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# COMP2230 Introduction to

Algorithmics

Lecture 6

A/Prof Ljiljana Brankovic
Lecture Overview
Revision from Lecture 3:
Analysis of Recursive Algorithms

Divide and Conquer
Text, Chapter 5, Sections 5.1 and 5.2

Sorting Algorithms
Text, Chapter 6

Next week: Sorting Algorithms, Text, Chapter 6;
Greedy Algorithms, Text, Chapter 7

Revision from Lecture 3:
Analysis of Recursive Algorithms
We shall not try to calculate the exact time needed to
execute an algorithm; this would be very difficult to
do, and it would depend on the implementation,
platform, etc.

We shall only be estimating the time needed for
algorithm execution, as a function of the size of the
input.

We shall estimate the running time by counting some
dominant instructions.

A barometer instruction is an instruction that is
executed at least as often as any other instruction in
the algorithm.

Example 2.4.3
example(n) {
if (n == 1)
return
for i = 1 to n
x = x + 1
example(n/2)
}

Recurrence relation:
C
1
= 0,
C
n
= n + C
n/2
, n>1
Example: Towers of Hanoi
After creating the world, God set on Earth 3 diamond rods and 64
golden rings, all of different size. All the rings were initially on
the first rod, in order of size, the smallest at the top. God also
created a monastery nearby where monks task in life is to
transfer all the rings onto the second rod; they are only allowed
to move a single ring from one rod to another at the time, and a
ring can never be placed on top of another smaller ring.
According to the legend, when monks have finished their task,
the world will come to an end.

If monks move one ring per second and never stop, it will take
them more that 500,000 million years to finish the job (more
than 25 times the estimated age of the universe!).

Example: Towers of Hanoi
The following is a way to move 3 rings from rod
1 to rod 2.

Example: Towers of Hanoi
The following is an algorithm that moves m
rings from rod i to rod j.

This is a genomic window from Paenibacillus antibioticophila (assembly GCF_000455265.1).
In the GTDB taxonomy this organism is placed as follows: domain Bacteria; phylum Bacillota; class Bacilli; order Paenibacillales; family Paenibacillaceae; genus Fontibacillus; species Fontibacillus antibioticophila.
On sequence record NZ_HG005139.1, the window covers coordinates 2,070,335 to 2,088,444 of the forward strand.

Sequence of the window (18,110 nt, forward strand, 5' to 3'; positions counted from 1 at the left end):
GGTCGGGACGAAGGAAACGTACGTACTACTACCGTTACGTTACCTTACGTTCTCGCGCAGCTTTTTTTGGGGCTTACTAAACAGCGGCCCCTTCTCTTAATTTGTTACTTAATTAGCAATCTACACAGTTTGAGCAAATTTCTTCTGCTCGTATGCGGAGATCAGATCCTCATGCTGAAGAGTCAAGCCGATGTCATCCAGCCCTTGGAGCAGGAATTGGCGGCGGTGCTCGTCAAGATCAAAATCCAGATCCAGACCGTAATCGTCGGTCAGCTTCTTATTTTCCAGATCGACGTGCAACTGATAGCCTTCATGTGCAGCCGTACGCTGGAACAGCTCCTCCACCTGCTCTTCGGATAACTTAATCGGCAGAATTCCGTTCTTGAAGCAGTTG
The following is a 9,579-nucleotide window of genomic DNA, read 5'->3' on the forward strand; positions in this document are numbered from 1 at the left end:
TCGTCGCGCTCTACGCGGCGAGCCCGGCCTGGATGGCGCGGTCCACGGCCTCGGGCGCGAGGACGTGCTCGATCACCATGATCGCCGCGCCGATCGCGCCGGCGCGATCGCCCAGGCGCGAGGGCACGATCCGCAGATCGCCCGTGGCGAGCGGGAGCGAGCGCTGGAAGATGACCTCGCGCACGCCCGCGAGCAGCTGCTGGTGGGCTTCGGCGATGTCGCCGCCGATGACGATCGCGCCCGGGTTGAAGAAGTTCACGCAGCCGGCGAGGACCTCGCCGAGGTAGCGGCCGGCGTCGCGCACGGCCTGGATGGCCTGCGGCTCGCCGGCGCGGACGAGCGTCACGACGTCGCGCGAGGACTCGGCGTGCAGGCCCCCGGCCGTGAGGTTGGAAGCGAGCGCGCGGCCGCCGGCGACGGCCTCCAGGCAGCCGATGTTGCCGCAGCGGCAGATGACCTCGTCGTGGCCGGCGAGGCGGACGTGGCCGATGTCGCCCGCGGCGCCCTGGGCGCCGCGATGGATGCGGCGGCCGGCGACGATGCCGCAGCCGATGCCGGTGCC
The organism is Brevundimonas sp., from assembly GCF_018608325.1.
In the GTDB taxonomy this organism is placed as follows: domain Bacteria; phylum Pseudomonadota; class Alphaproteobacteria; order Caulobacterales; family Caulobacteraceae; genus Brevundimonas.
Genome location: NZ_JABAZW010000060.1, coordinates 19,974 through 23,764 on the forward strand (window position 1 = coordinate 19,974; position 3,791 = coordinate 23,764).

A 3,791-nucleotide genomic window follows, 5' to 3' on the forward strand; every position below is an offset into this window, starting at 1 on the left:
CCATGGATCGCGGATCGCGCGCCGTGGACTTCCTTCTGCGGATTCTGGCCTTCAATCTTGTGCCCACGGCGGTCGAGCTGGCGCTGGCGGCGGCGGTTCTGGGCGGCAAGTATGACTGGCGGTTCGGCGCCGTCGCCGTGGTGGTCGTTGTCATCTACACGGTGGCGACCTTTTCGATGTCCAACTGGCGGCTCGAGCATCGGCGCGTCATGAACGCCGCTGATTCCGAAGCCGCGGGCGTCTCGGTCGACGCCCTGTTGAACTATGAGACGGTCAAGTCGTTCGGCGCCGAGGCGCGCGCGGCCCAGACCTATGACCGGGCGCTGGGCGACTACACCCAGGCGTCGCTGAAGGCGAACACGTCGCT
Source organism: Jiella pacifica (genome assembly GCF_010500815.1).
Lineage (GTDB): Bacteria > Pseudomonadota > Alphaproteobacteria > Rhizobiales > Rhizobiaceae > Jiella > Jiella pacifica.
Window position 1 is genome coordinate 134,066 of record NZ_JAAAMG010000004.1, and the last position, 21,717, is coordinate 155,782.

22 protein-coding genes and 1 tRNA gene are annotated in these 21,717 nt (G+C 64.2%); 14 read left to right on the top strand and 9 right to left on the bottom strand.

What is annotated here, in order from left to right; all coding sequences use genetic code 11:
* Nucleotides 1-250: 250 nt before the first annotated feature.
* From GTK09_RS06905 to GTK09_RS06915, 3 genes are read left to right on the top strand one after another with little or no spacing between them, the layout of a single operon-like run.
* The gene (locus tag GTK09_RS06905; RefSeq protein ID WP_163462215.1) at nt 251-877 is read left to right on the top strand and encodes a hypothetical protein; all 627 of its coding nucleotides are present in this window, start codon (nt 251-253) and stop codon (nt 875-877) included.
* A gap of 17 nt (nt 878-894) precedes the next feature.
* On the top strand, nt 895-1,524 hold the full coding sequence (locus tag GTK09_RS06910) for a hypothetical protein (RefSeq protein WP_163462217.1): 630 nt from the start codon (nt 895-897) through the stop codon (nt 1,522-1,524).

Hanoi (m,i,j){
\\Moves the m smallest rings from rod i to rod j
if m > 0 then {
Hanoi(m-1,i,6-i-j)
write i j
Hanoi(m-1,6-i-j,j)
}
}

Example: Towers of Hanoi
Recurrence relation:

Or, equivalently,
t
0
= 0
t
n
= 2t
n-1
+ 1, n > 0

=
+
=
0 if , 0
otherwise , 1 ) 1 ( 2
) (
m
m t
m t
Example: Fibonacci sequence
Suppose that at the beginning of the year there is one pair of
rabbits and that every month each pair produces a new pair
that becomes productive after one month. Suppose further
that no deaths occur. Let a
n
denote the number of rabbits
at the end of nth month. Show that a
n
= f
n+1
, n > 1.

Months Pairs Comment
1 1 The pair did not multiply because it is not productive
yet.
2 2 The first pair became productive and multiplied
3 3 Only first pair multiplied

n-2 a
n-2

n-1 a
n-1

n a
n-1
+
a
n-2

Each pair that was alive 2 months ago reproduced
Example: Fibonacci sequence
Fibonacci(n){
\\Calculates the n
th
Fibonacci number
if n<3 return 1
else return Fibonacci(n-1)+Fibonacci(n-2)
}

Write a recurrence relation!
t
0
= 0
t
n
= t
n-1
+ t
n-2
+ 1, n > 0
More Examples
Factorial(n){
if n=0 return 1
else return Factorial(n-1)n
}

Write a recurrence relation!

t
0
= 0
t
n
= t
n-1
+ 1, n > 0

More Examples

NumberOfBinaryDigits(n){
if n=1 return 1
else return NumberOfBinaryDigits(n/2)+1
}

Write a recurrence relation!

t
0
= 0
t
n
= t
n/2
+ 1, n > 0
Divide and Conquer
Divide and Conquer is a basic algorithmic design
technique that uses recursion to split large problems
into smaller sub-problems that can be solved easily.

Works with two basic steps:
If the problem is small enough, solve it.
Otherwise split the problem into smaller instances of
the same problem and recurse.

Not every problem can be solved with this
technique.
Divide and Conquer

Subproblem1
of size n/2
Merge the two solutions into
a solution of the original problem
Find a solution to
subproblem1
Find a solution to
subproblem2
Subproblem2
of size n/2
Problem
of size n
Divide and Conquer
In general, the problem will be divided into b
subproblems of size n/b and a of these
problems will need to be solved; f(n) is the
time required to merge the solutions to
subproblems into a solution of the original
problem.

T(n) = aT(n/b) + f(n)

Divide and Conquer

T(n) = aT(n/b) + f(n)
To solve this recurrence relation, we use Master
Theorem:

If T(n) = aT(n/b) + f(n) and f(n) = O(n
k
) then

O (n
k
) if a < b
k

T(n) = O(n
k
log n) if a = b
k

O(n
log
b
a
) if a > b
k

Tiling a Deficient Plane

Imagine we have a set of L shaped tiles and a
plane with one square missing.
How might we use a D & C approach to tile the
plane?
Tiling a Deficient Plane
Algorithm 5.1.4 Tiling a Deficient Board with
Trominoes
This algorithm constructs a tiling by trominoes of a deficient nn board where
n is a power of 2.
Input Parameters: n, a power of 2 (the board size);
the location L of the missing square